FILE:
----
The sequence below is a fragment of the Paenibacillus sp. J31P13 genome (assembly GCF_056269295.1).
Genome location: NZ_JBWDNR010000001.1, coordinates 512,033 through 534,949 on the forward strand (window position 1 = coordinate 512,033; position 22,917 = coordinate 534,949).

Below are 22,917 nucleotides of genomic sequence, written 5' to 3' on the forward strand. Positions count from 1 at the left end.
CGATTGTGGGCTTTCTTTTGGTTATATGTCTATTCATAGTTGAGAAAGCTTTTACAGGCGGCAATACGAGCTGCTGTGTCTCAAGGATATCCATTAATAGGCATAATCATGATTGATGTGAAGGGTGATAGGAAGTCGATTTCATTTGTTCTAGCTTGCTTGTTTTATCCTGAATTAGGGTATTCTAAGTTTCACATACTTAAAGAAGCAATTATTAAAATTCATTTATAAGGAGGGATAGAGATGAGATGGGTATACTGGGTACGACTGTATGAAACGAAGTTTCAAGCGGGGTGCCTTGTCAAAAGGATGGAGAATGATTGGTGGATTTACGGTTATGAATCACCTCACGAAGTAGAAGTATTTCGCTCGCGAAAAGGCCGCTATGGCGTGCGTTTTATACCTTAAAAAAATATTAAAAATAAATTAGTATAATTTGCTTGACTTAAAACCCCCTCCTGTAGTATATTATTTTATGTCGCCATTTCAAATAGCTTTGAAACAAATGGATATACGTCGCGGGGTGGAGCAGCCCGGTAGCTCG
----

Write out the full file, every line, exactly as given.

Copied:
The sequence below is a fragment of the Paenibacillus sp. J31P13 genome (assembly GCF_056269295.1).
Genome location: NZ_JBWDNR010000001.1, coordinates 512,033 through 534,949 on the forward strand (window position 1 = coordinate 512,033; position 22,917 = coordinate 534,949).

Below are 22,917 nucleotides of genomic sequence, written 5' to 3' on the forward strand. Positions count from 1 at the left end.
CGATTGTGGGCTTTCTTTTGGTTATATGTCTATTCATAGTTGAGAAAGCTTTTACAGGCGGCAATACGAGCTGCTGTGTCTCAAGGATATCCATTAATAGGCATAATCATGATTGATGTGAAGGGTGATAGGAAGTCGATTTCATTTGTTCTAGCTTGCTTGTTTTATCCTGAATTAGGGTATTCTAAGTTTCACATACTTAAAGAAGCAATTATTAAAATTCATTTATAAGGAGGGATAGAGATGAGATGGGTATACTGGGTACGACTGTATGAAACGAAGTTTCAAGCGGGGTGCCTTGTCAAAAGGATGGAGAATGATTGGTGGATTTACGGTTATGAATCACCTCACGAAGTAGAAGTATTTCGCTCGCGAAAAGGCCGCTATGGCGTGCGTTTTATACCTTAAAAAAATATTAAAAATAAATTAGTATAATTTGCTTGACTTAAAACCCCCTCCTGTAGTATATTATTTTATGTCGCCATTTCAAATAGCTTTGAAACAAATGGATATACGTCGCGGGGTGGAGCAGCCCGGTAGCTCG